The stuff techy geeks conjure up in their labs is important, but the future of TV seems to me, at least, more about the psychology of behaviour. It used to be that technology dictated what people could do, but now people have caught up, and they are calling the shots. They want to be able to access the content they want, wherever and whenever they want to watch it. If they haven’t finished watching Downton Abbey on-demand and need to go out, they want to sync it to their iPad, and vice versa. They also want to use social networks to comment and vote on their favourite shows, and have thousands of hours of content effortlessly navigable, even if they don’t actually know what they want to watch. But there is no agreed way to do any of those things.
Take social networking – do people prefer having a dedicated Facebook and Twitter app on the TV screen while they watch The X Factor, and then use a QWERTY remote to post messages? Or would they rather use their own smartphone or tablet in a process often referred to as ‘second screening’? It seems that the second approach is more likely, but the smart companies will be the ones that do as much research on actual human behaviour as new technical standards.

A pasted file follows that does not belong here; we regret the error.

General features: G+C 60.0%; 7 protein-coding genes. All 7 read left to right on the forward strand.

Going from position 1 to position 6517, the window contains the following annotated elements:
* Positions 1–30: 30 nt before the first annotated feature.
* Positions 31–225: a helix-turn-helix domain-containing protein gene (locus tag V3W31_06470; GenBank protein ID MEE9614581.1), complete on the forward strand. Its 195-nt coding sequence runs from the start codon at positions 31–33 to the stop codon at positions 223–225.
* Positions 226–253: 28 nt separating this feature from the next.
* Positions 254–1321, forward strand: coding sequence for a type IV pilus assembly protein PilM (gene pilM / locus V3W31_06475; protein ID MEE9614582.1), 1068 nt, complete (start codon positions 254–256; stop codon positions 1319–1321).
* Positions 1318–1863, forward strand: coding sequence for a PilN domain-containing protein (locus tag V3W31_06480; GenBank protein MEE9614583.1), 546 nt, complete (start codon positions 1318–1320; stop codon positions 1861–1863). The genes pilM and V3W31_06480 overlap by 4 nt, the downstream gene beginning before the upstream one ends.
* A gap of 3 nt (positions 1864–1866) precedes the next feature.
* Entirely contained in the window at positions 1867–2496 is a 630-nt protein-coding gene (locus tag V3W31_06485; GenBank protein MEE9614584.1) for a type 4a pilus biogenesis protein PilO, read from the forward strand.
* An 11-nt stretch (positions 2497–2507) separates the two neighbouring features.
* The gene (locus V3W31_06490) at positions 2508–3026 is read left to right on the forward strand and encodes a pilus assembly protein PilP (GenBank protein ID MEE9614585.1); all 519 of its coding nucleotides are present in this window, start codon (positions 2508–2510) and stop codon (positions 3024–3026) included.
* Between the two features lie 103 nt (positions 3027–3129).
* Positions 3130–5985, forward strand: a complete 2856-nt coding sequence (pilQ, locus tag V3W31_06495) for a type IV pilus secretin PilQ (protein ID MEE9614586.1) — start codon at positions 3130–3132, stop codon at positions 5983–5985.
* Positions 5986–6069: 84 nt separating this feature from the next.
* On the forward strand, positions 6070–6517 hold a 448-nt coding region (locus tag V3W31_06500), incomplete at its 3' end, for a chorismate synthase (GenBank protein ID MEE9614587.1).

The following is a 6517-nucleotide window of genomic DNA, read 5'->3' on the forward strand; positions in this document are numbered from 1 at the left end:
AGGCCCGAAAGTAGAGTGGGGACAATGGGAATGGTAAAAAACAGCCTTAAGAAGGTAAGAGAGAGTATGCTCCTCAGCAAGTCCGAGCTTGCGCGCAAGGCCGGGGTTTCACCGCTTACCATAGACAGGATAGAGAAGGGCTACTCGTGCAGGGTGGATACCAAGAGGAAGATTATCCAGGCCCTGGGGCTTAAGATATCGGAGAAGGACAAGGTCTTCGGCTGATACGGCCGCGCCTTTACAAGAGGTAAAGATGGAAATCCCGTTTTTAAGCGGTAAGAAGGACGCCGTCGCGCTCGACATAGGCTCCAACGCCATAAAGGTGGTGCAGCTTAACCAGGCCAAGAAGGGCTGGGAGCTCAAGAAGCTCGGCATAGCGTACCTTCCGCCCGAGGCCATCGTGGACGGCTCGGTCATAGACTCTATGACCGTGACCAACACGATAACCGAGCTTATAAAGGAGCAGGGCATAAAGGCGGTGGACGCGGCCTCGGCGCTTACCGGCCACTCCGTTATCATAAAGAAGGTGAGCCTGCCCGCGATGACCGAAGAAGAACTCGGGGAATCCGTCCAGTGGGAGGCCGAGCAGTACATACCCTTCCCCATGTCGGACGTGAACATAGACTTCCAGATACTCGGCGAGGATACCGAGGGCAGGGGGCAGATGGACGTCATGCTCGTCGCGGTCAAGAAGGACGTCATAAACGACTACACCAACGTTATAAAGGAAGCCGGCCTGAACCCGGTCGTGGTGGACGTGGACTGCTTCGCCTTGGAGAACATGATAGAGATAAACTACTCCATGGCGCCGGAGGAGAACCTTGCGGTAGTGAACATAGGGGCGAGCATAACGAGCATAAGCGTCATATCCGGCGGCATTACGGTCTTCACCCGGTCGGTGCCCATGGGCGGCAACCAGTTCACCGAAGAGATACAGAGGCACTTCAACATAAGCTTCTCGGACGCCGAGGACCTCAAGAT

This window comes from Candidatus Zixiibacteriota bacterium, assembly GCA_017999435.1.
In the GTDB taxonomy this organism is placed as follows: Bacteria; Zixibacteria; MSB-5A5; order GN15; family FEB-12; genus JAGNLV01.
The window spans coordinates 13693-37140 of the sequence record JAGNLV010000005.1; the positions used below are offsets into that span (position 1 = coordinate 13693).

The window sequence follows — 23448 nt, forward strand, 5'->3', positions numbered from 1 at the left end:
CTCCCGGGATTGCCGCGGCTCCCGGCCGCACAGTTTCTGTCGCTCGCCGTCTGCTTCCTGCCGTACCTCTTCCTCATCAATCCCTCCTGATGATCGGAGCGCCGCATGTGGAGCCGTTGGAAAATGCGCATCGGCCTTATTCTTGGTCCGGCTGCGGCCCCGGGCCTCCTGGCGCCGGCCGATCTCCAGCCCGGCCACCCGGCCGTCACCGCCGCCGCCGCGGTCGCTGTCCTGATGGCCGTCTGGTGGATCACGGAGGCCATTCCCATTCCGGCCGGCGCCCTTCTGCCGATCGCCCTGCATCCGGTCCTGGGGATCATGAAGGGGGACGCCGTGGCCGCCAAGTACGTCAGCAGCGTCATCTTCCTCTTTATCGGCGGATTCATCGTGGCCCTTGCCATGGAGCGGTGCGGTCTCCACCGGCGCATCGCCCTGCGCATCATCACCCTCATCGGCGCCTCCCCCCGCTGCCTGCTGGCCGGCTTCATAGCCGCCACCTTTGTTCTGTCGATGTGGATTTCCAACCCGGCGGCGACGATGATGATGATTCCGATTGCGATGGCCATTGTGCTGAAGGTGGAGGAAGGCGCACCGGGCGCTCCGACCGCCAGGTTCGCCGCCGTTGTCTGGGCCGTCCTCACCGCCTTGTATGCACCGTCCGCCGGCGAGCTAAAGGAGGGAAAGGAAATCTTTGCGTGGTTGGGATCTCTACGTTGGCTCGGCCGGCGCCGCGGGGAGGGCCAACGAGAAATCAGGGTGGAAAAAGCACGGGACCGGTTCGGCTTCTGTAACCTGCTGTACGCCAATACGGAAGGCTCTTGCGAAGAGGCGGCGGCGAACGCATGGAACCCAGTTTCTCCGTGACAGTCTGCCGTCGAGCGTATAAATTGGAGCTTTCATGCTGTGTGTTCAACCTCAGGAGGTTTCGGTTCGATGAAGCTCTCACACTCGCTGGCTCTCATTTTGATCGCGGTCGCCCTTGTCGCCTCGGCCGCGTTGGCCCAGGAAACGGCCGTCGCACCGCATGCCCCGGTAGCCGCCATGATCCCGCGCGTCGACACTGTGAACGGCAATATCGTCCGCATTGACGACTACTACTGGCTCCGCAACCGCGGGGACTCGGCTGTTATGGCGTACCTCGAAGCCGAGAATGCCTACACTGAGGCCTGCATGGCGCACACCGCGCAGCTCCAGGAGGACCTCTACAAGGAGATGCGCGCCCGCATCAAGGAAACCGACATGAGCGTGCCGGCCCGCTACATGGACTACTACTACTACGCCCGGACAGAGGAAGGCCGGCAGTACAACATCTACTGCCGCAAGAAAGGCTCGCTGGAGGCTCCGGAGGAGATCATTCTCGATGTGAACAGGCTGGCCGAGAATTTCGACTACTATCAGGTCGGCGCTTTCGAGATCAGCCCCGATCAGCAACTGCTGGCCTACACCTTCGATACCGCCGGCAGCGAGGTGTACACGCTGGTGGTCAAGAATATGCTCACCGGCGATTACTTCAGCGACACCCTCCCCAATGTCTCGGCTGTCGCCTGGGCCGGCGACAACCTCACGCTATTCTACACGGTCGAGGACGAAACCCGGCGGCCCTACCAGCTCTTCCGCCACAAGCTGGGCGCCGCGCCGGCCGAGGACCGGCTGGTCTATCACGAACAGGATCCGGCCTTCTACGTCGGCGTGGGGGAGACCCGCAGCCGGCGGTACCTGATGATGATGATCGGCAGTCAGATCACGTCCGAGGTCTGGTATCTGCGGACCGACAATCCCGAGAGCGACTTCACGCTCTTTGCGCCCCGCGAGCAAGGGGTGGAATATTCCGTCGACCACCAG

All the pieces are there with connected TV, and now it’s just a matter of putting them all together in a way that maximises usability and style. Apple did it before with the MP3 player and the phone, and if speculation is to be believed, the firm could be preparing to do the same trick with the TV. Fervent rumours of a forthcoming, branded Apple connected TV set persist in the tech press, ever since it emerged that Steve Jobs told his biographer, Walter Issacson, before he passed away last October that he had “finally cracked” how to build an integrated TV device. Features including iCloud links and integrated voice assistant Siri have been mooted, although the expected ‘iTV’ branding would hardly please ITV.
The future’s Apple? Maybe, but its definitely social
While we wait for the potential arrival of Apple in connected TV, lots of other companies are already busy introducing services. Only last week, I saw a new TV guide app featuring a TV EPG integrated with real-time Twitter and Facebook feeds, along with some pretty nifty infographics (I can’t say any more as its under embargo, how mysterious of me).